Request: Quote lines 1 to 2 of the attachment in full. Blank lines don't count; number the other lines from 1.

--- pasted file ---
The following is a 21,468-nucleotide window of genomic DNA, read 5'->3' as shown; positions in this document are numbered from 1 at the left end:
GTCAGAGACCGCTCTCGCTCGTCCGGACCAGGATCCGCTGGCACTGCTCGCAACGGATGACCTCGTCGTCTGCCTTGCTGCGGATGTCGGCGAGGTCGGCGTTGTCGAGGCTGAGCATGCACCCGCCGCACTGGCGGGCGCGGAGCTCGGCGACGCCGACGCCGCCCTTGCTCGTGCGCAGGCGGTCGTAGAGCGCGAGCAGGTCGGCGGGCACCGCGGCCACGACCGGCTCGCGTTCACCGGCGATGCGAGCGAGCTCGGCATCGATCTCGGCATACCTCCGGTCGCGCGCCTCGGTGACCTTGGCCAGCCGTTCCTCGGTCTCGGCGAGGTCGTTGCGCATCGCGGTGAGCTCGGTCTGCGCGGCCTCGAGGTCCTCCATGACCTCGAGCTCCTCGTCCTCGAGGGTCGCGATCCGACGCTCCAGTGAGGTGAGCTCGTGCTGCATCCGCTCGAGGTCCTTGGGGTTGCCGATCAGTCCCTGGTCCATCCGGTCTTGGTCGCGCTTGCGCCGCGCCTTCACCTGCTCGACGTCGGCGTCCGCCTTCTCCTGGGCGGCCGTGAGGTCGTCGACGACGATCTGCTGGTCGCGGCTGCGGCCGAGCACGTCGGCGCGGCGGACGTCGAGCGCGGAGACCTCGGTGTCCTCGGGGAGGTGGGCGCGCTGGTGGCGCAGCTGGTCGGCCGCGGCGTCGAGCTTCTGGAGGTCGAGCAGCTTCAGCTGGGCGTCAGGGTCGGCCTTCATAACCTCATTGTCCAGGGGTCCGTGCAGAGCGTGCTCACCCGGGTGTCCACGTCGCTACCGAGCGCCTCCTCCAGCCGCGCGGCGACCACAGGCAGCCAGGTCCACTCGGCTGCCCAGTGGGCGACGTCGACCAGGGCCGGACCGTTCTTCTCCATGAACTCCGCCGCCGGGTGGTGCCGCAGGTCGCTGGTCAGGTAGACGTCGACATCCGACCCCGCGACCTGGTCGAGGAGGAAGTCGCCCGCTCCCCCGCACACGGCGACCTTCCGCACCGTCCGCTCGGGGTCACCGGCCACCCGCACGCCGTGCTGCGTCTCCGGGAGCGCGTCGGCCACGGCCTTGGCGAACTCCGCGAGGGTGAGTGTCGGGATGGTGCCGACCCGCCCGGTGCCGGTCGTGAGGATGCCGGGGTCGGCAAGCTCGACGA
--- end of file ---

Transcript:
The following is a 21,468-nucleotide window of genomic DNA, read 5'->3' as shown; positions in this document are numbered from 1 at the left end:
GTCAGAGACCGCTCTCGCTCGTCCGGACCAGGATCCGCTGGCACTGCTCGCAACGGATGACCTCGTCGTCTGCCTTGCTGCGGATGTCGGCGAGGTCGGCGTTGTCGAGGCTGAGCATGCACCCGCCGCACTGGCGGGCGCGGAGCTCGGCGACGCCGACGCCGCCCTTGCTCGTGCGCAGGCGGTCGTAGAGCGCGAGCAGGTCGGCGGGCACCGCGGCCACGACCGGCTCGCGTTCACCGGCGATGCGAGCGAGCTCGGCATCGATCTCGGCATACCTCCGGTCGCGCGCCTCGGTGACCTTGGCCAGCCGTTCCTCGGTCTCGGCGAGGTCGTTGCGCATCGCGGTGAGCTCGGTCTGCGCGGCCTCGAGGTCCTCCATGACCTCGAGCTCCTCGTCCTCGAGGGTCGCGATCCGACGCTCCAGTGAGGTGAGCTCGTGCTGCATCCGCTCGAGGTCCTTGGGGTTGCCGATCAGTCCCTGGTCCATCCGGTCTTGGTCGCGCTTGCGCCGCGCCTTCACCTGCTCGACGTCGGCGTCCGCCTTCTCCTGGGCGGCCGTGAGGTCGTCGACGACGATCTGCTGGTCGCGGCTGCGGCCGAGCACGTCGGCGCGGCGGACGTCGAGCGCGGAGACCTCGGTGTCCTCGGGGAGGTGGGCGCGCTGGTGGCGCAGCTGGTCGGCCGCGGCGTCGAGCTTCTGGAGGTCGAGCAGCTTCAGCTGGGCGTCAGGGTCGGCCTTCATAACCTCATTGTCCAGGGGTCCGTGCAGAGCGTGCTCACCCGGGTGTCCACGTCGCTACCGAGCGCCTCCTCCAGCCGCGCGGCGACCACAGGCAGCCAGGTCCACTCGGCTGCCCAGTGGGCGACGTCGACCAGGGCCGGACCGTTCTTCTCCATGAACTCCGCCGCCGGGTGGTGCCGCAGGTCGCTGGTCAGGTAGACGTCGACATCCGACCCCGCGACCTGGTCGAGGAGGAAGTCGCCCGCTCCCCCGCACACGGCGACCTTCCGCACCGTCCGCTCGGGGTCACCGGCCACCCGCACGCCGTGCTGCGTCTCCGGGAGCGCGTCGGCCACGGCCTTGGCGAACTCCGCGAGGGTGAGTGTCGGGATGGTGCCGACCCGCCCGGTGCCGGTCGTGAGGATGCCGGGGTCGGCAAGCTCGACGA